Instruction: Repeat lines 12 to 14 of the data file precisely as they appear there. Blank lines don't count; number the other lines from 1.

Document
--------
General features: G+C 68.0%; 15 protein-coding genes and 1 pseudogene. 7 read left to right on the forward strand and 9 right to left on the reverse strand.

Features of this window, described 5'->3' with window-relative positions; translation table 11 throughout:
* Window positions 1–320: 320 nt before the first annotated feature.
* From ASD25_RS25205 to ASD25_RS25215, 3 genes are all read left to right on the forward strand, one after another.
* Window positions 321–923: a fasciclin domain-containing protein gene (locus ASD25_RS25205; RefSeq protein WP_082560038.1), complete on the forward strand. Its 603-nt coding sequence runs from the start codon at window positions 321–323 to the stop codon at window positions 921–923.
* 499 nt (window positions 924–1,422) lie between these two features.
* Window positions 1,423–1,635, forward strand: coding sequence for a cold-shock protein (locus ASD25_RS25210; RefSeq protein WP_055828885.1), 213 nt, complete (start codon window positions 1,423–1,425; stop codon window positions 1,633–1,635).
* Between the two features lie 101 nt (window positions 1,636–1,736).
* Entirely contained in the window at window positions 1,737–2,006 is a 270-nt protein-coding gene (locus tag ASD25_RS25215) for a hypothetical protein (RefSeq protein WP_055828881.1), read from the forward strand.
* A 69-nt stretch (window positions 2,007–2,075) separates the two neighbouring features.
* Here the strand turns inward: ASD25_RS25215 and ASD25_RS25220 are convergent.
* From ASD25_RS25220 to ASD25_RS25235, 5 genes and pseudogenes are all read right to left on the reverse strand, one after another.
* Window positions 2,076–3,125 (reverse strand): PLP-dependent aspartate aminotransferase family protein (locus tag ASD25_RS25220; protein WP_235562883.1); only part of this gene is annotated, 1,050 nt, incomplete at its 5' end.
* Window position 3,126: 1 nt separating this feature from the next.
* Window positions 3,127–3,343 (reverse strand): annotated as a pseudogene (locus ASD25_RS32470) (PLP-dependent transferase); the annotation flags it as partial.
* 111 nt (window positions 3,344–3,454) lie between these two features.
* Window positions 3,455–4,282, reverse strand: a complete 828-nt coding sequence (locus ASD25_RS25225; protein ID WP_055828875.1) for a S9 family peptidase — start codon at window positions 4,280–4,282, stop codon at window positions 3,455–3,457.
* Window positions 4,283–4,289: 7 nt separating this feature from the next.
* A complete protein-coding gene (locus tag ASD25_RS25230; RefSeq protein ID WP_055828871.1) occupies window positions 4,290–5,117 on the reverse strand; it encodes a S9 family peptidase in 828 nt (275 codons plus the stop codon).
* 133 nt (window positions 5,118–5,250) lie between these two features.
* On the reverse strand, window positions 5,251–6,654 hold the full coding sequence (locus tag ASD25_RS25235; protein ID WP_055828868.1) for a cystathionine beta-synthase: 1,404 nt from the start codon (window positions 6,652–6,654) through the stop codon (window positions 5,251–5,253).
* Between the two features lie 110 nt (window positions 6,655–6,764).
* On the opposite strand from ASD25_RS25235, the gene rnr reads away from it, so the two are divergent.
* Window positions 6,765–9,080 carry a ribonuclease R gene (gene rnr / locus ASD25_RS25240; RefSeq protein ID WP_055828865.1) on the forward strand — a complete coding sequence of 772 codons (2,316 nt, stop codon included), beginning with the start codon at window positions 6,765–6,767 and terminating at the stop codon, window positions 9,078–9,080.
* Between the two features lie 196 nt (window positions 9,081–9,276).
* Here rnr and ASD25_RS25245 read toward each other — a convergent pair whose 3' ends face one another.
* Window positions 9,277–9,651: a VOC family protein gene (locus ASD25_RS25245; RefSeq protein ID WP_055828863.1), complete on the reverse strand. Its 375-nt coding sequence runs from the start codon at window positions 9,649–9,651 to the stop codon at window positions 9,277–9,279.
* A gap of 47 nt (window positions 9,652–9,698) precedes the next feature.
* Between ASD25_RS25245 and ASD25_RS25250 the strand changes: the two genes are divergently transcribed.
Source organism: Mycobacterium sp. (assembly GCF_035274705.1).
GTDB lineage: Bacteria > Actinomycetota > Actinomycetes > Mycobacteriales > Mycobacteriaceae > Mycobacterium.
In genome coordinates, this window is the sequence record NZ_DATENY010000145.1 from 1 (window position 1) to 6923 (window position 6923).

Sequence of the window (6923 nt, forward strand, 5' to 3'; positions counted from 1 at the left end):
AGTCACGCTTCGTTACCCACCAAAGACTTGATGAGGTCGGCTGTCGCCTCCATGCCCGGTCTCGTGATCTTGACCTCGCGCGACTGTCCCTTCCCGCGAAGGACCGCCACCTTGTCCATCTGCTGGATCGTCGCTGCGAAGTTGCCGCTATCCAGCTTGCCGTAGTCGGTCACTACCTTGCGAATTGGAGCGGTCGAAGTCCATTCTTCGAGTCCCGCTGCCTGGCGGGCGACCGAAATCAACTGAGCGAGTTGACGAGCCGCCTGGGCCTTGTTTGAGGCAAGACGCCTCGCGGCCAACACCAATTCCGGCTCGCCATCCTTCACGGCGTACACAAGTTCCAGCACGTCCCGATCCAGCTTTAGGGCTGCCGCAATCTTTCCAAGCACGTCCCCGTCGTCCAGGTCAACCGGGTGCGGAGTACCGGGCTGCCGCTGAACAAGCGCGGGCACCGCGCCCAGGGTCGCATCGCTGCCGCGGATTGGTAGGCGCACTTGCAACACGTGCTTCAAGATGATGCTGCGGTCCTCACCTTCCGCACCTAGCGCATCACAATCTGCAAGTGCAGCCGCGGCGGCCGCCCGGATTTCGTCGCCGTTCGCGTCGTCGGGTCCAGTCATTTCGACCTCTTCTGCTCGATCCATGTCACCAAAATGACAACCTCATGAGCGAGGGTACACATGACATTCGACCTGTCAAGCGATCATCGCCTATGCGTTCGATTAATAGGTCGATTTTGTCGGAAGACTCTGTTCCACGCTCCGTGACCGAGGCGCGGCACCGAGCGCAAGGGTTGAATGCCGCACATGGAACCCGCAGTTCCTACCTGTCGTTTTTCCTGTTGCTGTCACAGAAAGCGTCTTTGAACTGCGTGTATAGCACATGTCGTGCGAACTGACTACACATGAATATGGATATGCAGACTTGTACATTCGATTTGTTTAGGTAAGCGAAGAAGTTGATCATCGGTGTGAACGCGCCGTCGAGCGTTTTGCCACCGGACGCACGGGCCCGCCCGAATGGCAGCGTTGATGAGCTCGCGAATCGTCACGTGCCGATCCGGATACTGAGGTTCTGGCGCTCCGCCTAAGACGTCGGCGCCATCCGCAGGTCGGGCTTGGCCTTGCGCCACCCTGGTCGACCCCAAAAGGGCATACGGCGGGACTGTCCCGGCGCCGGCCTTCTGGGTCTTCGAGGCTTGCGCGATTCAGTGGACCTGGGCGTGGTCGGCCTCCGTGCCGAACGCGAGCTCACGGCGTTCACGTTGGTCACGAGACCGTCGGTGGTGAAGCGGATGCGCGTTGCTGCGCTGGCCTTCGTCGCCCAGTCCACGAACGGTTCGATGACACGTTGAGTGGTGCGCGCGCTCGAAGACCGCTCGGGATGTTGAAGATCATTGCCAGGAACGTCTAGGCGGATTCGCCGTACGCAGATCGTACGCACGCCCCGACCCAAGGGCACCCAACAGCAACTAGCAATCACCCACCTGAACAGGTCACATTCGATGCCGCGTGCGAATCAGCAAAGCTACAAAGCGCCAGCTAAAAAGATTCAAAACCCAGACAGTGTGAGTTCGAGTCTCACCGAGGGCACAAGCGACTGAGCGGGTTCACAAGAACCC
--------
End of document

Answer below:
* From ASD25_RS25220 to ASD25_RS25235, 5 genes and pseudogenes are all read right to left on the reverse strand, one after another.
* Window positions 2,076–3,125 (reverse strand): PLP-dependent aspartate aminotransferase family protein (locus tag ASD25_RS25220; protein WP_235562883.1); only part of this gene is annotated, 1,050 nt, incomplete at its 5' end.
* Window position 3,126: 1 nt separating this feature from the next.